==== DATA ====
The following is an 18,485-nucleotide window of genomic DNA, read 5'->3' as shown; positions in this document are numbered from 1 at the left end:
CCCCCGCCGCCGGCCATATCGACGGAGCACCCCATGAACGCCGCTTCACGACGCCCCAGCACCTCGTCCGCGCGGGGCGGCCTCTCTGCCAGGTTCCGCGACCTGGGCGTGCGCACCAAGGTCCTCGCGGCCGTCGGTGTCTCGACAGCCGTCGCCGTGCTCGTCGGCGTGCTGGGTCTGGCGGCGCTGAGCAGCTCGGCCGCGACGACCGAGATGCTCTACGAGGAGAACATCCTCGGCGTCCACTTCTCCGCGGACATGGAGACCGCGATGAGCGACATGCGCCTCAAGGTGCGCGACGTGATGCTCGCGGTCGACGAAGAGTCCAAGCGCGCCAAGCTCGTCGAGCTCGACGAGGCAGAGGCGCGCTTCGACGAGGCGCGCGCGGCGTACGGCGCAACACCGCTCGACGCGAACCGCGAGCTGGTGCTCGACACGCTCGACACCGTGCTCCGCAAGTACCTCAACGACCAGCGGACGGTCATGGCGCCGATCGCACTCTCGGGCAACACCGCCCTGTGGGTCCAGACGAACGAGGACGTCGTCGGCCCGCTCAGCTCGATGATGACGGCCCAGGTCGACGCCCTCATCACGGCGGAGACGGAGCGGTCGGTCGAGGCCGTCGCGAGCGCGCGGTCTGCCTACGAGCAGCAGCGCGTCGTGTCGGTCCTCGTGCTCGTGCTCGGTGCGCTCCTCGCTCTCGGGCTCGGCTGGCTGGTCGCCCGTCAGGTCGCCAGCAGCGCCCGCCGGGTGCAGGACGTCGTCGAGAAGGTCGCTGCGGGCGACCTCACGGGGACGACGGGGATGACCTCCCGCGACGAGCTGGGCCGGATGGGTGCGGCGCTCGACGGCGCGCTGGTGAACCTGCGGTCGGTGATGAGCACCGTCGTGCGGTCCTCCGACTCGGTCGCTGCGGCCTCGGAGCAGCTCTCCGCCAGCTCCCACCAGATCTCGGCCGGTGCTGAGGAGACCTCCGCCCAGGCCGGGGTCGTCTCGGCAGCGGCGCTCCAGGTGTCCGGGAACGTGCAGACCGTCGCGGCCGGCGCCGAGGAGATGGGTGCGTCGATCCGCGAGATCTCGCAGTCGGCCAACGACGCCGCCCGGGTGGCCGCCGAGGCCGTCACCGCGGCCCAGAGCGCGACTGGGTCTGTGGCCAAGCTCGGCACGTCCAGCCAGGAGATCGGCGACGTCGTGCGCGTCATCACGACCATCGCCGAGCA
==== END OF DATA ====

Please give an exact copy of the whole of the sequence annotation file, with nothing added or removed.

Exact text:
The following is an 18,485-nucleotide window of genomic DNA, read 5'->3' as shown; positions in this document are numbered from 1 at the left end:
CCCCCGCCGCCGGCCATATCGACGGAGCACCCCATGAACGCCGCTTCACGACGCCCCAGCACCTCGTCCGCGCGGGGCGGCCTCTCTGCCAGGTTCCGCGACCTGGGCGTGCGCACCAAGGTCCTCGCGGCCGTCGGTGTCTCGACAGCCGTCGCCGTGCTCGTCGGCGTGCTGGGTCTGGCGGCGCTGAGCAGCTCGGCCGCGACGACCGAGATGCTCTACGAGGAGAACATCCTCGGCGTCCACTTCTCCGCGGACATGGAGACCGCGATGAGCGACATGCGCCTCAAGGTGCGCGACGTGATGCTCGCGGTCGACGAAGAGTCCAAGCGCGCCAAGCTCGTCGAGCTCGACGAGGCAGAGGCGCGCTTCGACGAGGCGCGCGCGGCGTACGGCGCAACACCGCTCGACGCGAACCGCGAGCTGGTGCTCGACACGCTCGACACCGTGCTCCGCAAGTACCTCAACGACCAGCGGACGGTCATGGCGCCGATCGCACTCTCGGGCAACACCGCCCTGTGGGTCCAGACGAACGAGGACGTCGTCGGCCCGCTCAGCTCGATGATGACGGCCCAGGTCGACGCCCTCATCACGGCGGAGACGGAGCGGTCGGTCGAGGCCGTCGCGAGCGCGCGGTCTGCCTACGAGCAGCAGCGCGTCGTGTCGGTCCTCGTGCTCGTGCTCGGTGCGCTCCTCGCTCTCGGGCTCGGCTGGCTGGTCGCCCGTCAGGTCGCCAGCAGCGCCCGCCGGGTGCAGGACGTCGTCGAGAAGGTCGCTGCGGGCGACCTCACGGGGACGACGGGGATGACCTCCCGCGACGAGCTGGGCCGGATGGGTGCGGCGCTCGACGGCGCGCTGGTGAACCTGCGGTCGGTGATGAGCACCGTCGTGCGGTCCTCCGACTCGGTCGCTGCGGCCTCGGAGCAGCTCTCCGCCAGCTCCCACCAGATCTCGGCCGGTGCTGAGGAGACCTCCGCCCAGGCCGGGGTCGTCTCGGCAGCGGCGCTCCAGGTGTCCGGGAACGTGCAGACCGTCGCGGCCGGCGCCGAGGAGATGGGTGCGTCGATCCGCGAGATCTCGCAGTCGGCCAACGACGCCGCCCGGGTGGCCGCCGAGGCCGTCACCGCGGCCCAGAGCGCGACTGGGTCTGTGGCCAAGCTCGGCACGTCCAGCCAGGAGATCGGCGACGTCGTGCGCGTCATCACGACCATCGCCGAGCA